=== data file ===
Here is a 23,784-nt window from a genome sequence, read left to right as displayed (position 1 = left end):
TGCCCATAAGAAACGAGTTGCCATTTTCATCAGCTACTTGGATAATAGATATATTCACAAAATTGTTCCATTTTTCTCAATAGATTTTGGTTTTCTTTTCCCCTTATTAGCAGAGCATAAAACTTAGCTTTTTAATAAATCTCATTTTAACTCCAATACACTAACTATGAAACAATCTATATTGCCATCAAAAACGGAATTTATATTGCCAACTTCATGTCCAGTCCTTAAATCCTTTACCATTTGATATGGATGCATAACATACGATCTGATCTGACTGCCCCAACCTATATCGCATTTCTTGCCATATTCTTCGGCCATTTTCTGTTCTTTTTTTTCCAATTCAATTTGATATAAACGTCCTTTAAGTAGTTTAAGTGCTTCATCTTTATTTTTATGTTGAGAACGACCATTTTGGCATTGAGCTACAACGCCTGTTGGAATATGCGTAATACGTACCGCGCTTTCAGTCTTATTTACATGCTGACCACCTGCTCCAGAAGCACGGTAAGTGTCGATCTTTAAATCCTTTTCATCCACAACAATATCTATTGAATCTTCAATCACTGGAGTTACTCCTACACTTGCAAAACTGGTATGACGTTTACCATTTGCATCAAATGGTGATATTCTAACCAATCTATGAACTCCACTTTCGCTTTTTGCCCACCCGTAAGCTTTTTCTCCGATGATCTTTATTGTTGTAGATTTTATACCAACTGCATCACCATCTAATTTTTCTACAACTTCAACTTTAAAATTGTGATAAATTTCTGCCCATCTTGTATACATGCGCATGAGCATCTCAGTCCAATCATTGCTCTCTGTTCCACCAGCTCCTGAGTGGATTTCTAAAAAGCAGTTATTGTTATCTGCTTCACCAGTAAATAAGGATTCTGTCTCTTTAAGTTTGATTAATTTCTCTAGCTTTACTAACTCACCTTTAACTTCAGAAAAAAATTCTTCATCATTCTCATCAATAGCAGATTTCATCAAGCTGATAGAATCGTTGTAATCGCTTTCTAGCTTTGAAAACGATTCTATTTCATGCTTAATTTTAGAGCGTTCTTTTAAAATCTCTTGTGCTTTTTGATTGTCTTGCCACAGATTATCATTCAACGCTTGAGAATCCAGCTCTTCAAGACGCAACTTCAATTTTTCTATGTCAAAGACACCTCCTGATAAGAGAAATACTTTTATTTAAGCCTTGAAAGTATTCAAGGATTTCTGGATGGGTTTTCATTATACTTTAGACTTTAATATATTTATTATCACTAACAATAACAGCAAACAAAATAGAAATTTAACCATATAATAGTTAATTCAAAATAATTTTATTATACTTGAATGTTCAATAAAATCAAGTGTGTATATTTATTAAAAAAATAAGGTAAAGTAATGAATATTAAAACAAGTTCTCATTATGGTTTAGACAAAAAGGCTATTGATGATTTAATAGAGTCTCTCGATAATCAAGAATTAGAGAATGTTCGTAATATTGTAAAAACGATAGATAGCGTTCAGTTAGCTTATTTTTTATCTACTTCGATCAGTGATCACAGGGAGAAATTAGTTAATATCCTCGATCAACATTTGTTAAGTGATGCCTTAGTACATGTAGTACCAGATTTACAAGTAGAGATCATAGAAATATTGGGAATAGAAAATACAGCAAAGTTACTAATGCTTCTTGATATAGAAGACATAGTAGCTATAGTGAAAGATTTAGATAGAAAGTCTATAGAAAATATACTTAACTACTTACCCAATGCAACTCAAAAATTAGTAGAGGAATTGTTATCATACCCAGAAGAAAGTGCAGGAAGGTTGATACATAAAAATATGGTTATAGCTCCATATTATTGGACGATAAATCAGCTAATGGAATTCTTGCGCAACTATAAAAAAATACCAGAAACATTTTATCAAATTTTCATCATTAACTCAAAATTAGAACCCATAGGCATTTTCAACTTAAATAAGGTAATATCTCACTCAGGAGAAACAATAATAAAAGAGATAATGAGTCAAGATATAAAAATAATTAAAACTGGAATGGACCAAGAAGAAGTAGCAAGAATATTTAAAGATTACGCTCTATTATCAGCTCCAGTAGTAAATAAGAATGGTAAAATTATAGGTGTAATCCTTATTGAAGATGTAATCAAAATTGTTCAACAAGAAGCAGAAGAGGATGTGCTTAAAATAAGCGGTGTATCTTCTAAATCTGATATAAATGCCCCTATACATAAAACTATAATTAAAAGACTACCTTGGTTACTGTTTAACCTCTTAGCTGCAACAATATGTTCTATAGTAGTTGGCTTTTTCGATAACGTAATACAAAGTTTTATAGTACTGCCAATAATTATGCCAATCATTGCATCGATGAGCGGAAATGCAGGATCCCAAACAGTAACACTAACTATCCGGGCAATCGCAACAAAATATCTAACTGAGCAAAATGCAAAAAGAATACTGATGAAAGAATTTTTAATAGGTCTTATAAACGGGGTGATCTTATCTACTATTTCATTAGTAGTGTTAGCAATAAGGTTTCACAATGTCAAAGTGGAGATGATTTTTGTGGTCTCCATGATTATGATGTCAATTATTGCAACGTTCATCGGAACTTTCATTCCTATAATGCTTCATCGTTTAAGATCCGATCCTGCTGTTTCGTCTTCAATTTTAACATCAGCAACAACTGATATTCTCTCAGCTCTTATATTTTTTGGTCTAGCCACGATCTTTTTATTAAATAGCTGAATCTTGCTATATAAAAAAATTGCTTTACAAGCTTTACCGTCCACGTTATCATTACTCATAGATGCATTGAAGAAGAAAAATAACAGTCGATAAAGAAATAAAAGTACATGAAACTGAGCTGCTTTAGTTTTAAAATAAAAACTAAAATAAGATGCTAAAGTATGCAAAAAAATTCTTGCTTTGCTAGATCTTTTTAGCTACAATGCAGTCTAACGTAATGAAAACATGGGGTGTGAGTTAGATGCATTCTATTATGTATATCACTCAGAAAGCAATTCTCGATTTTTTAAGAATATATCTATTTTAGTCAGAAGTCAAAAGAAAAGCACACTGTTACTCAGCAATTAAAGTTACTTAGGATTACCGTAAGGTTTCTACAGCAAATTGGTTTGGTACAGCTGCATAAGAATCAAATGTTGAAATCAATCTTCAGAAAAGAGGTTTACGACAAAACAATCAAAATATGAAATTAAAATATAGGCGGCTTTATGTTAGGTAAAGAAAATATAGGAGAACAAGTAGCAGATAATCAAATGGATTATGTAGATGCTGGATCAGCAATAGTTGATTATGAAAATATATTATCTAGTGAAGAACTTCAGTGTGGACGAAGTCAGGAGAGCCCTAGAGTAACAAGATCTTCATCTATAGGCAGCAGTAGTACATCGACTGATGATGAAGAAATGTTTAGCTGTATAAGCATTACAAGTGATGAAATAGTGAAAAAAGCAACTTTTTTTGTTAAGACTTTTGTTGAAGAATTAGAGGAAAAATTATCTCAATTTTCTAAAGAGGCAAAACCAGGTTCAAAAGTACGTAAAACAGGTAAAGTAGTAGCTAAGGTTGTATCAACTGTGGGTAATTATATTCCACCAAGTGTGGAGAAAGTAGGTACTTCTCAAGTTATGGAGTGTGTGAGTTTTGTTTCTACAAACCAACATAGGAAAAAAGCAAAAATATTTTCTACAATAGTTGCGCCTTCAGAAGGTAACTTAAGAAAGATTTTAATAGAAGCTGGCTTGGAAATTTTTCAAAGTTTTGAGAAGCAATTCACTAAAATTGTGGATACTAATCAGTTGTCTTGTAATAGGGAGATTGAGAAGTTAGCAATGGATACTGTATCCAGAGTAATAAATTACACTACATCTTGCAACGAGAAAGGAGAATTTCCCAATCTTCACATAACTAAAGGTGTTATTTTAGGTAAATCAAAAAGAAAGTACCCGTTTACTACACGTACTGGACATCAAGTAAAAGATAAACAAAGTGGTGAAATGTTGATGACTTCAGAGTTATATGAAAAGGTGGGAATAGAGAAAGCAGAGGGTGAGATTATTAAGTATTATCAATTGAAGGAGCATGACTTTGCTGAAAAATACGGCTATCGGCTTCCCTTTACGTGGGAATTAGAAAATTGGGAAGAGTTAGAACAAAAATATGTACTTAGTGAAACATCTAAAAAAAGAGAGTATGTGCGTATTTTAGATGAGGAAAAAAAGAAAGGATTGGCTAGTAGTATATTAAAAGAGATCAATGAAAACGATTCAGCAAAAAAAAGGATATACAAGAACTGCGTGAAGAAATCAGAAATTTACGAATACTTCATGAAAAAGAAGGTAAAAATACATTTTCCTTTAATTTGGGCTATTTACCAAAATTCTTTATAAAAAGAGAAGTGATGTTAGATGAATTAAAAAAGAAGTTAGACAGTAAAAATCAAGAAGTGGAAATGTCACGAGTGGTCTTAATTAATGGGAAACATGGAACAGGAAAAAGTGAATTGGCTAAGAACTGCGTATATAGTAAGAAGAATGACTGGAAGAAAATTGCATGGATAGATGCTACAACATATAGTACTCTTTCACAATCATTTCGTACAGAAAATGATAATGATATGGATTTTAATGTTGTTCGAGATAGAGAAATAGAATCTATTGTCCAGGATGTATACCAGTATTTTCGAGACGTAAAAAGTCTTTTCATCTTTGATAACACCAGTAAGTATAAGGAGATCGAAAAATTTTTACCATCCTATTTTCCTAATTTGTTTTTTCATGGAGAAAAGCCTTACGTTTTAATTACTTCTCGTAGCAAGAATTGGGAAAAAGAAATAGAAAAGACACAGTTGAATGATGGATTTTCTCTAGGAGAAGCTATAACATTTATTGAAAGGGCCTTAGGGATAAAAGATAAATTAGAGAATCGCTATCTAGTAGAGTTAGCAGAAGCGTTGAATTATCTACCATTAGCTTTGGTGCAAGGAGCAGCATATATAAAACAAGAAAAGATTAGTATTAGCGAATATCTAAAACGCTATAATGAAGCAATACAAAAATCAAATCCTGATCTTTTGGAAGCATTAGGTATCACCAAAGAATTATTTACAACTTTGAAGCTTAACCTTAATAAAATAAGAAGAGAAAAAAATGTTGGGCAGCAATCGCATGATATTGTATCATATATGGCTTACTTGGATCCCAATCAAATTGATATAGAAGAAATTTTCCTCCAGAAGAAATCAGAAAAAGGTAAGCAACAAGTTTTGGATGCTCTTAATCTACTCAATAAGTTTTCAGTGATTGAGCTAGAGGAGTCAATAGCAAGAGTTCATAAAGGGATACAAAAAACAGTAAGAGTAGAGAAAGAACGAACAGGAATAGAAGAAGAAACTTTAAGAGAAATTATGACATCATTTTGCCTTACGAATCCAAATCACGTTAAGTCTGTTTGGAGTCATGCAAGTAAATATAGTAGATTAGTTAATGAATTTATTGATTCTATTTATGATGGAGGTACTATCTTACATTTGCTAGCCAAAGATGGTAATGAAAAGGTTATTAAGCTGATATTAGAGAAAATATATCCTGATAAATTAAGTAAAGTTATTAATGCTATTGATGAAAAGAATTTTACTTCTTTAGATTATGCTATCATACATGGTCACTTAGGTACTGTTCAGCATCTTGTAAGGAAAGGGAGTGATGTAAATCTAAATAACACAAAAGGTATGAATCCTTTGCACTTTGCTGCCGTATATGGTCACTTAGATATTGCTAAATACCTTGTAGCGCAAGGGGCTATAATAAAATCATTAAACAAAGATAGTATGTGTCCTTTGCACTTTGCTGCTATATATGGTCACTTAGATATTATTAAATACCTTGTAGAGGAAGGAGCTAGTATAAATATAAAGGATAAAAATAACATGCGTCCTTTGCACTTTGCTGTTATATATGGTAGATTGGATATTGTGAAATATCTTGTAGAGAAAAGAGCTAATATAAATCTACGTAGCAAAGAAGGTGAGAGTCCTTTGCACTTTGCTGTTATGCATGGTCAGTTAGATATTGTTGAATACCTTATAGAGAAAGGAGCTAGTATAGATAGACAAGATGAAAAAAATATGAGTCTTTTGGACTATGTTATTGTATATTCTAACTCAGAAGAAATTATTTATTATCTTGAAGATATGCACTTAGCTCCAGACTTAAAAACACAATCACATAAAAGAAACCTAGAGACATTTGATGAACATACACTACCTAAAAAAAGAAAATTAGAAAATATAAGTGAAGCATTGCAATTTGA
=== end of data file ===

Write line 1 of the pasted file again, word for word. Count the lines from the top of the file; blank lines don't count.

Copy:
Here is a 23,784-nt window from a genome sequence, read left to right as displayed (position 1 = left end):